Photosynthetic Efficiency of Alfalfa with Increasing Potassium Nutrition1
- D. D. Wolf,
- E. L. Kimbrough and
- R. E. Blaser2
Potassium concentration in alfalfa (Medicago sativa L.) herbage has been used to indicate sufficient levels to attain maximum dry matter productions. Since photosynthesis is the source of dry matter, the relationships of potassium concentration to CO2 exchange rate (CER) was studied in an attempt to find an optimum level. Several soil K rates were applied to four alfalfa plant populations. CER measurements were made for single leaves and canopies of alfalfa during early vegetative growth. CER increase due to added increments of K could be camouflaged by differential growth rates of canopies and mutual shading of leaves that result from increased fertility. The confounding was avoided by adjusting CER to similar leaf area index values across K rates.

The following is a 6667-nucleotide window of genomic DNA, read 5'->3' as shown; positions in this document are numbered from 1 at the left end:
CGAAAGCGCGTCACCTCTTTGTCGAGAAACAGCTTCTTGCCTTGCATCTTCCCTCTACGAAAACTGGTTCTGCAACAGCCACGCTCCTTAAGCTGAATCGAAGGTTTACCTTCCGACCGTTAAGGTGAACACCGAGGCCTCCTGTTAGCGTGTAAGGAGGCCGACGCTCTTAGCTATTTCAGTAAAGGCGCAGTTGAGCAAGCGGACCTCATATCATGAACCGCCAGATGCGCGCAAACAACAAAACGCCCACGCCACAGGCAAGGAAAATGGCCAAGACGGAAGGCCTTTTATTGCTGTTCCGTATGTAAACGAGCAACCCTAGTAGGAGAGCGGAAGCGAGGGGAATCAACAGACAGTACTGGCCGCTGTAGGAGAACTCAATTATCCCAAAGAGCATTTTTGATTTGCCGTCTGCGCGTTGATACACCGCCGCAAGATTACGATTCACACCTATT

CER increased 22% as the K concentration in prebud herbage increased by 133% (1.62 to 3.77). A herbage K concentration of about 2.0% resulted in 90% of maximum observed CER. K concentration of 2.0% for prebud herbage relates to a concentration of 1.3% for one-tenth bloom herbage. The CER and K concentrations of individual young and old leaves increased with added soil K increments. High K rates prolonged CER as leaves aged. These data indicate a lower critical K percentage for maximum CER than is reported in literature for maximum yields; thus, other growth processes may be more limiting by low K concentrations than photosynthesis. Plant development, plant part sampled, leafiness, and geographic locality may influence the K sufficiency concentration.Please view the pdf by using the Full Text (PDF) link under 'View' to the left.
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